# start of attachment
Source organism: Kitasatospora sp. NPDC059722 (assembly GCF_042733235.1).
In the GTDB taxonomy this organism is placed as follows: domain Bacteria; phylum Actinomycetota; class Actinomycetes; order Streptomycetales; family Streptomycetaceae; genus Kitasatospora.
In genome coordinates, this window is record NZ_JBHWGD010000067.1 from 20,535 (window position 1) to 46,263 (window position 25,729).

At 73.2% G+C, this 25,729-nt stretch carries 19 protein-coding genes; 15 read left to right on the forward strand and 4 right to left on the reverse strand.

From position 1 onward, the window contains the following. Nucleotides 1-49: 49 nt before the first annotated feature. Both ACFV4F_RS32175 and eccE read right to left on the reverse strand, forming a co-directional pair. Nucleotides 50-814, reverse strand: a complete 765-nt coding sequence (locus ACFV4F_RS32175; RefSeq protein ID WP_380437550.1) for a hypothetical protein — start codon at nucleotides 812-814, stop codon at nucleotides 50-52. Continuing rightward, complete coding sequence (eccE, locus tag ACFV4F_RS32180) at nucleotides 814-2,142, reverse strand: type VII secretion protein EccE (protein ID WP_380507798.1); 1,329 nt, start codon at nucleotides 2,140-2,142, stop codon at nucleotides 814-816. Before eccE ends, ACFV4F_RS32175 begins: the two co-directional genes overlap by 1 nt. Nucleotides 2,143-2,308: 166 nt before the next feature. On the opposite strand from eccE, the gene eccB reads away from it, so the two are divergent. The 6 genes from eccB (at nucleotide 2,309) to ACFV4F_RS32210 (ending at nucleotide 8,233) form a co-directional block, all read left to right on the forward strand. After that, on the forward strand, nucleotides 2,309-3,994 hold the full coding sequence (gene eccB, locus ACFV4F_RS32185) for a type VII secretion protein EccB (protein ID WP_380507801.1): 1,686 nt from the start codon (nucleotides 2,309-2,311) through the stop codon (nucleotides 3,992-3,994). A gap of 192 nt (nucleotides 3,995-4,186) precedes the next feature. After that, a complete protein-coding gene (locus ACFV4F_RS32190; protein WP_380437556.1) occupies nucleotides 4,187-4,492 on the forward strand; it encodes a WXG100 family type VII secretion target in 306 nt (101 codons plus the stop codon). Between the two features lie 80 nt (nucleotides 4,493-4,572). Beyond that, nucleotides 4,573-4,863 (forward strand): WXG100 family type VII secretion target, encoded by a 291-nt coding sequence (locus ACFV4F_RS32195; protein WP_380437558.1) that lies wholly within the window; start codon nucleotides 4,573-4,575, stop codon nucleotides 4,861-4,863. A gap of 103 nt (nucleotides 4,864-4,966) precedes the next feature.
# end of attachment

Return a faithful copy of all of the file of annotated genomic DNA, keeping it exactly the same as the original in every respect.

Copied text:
Source organism: Kitasatospora sp. NPDC059722 (assembly GCF_042733235.1).
In the GTDB taxonomy this organism is placed as follows: domain Bacteria; phylum Actinomycetota; class Actinomycetes; order Streptomycetales; family Streptomycetaceae; genus Kitasatospora.
In genome coordinates, this window is record NZ_JBHWGD010000067.1 from 20,535 (window position 1) to 46,263 (window position 25,729).

At 73.2% G+C, this 25,729-nt stretch carries 19 protein-coding genes; 15 read left to right on the forward strand and 4 right to left on the reverse strand.

From position 1 onward, the window contains the following. Nucleotides 1-49: 49 nt before the first annotated feature. Both ACFV4F_RS32175 and eccE read right to left on the reverse strand, forming a co-directional pair. Nucleotides 50-814, reverse strand: a complete 765-nt coding sequence (locus ACFV4F_RS32175; RefSeq protein ID WP_380437550.1) for a hypothetical protein — start codon at nucleotides 812-814, stop codon at nucleotides 50-52. Continuing rightward, complete coding sequence (eccE, locus tag ACFV4F_RS32180) at nucleotides 814-2,142, reverse strand: type VII secretion protein EccE (protein ID WP_380507798.1); 1,329 nt, start codon at nucleotides 2,140-2,142, stop codon at nucleotides 814-816. Before eccE ends, ACFV4F_RS32175 begins: the two co-directional genes overlap by 1 nt. Nucleotides 2,143-2,308: 166 nt before the next feature. On the opposite strand from eccE, the gene eccB reads away from it, so the two are divergent. The 6 genes from eccB (at nucleotide 2,309) to ACFV4F_RS32210 (ending at nucleotide 8,233) form a co-directional block, all read left to right on the forward strand. After that, on the forward strand, nucleotides 2,309-3,994 hold the full coding sequence (gene eccB, locus ACFV4F_RS32185) for a type VII secretion protein EccB (protein ID WP_380507801.1): 1,686 nt from the start codon (nucleotides 2,309-2,311) through the stop codon (nucleotides 3,992-3,994). A gap of 192 nt (nucleotides 3,995-4,186) precedes the next feature. After that, a complete protein-coding gene (locus ACFV4F_RS32190; protein WP_380437556.1) occupies nucleotides 4,187-4,492 on the forward strand; it encodes a WXG100 family type VII secretion target in 306 nt (101 codons plus the stop codon). Between the two features lie 80 nt (nucleotides 4,493-4,572). Beyond that, nucleotides 4,573-4,863 (forward strand): WXG100 family type VII secretion target, encoded by a 291-nt coding sequence (locus ACFV4F_RS32195; protein WP_380437558.1) that lies wholly within the window; start codon nucleotides 4,573-4,575, stop codon nucleotides 4,861-4,863. A gap of 103 nt (nucleotides 4,864-4,966) precedes the next feature.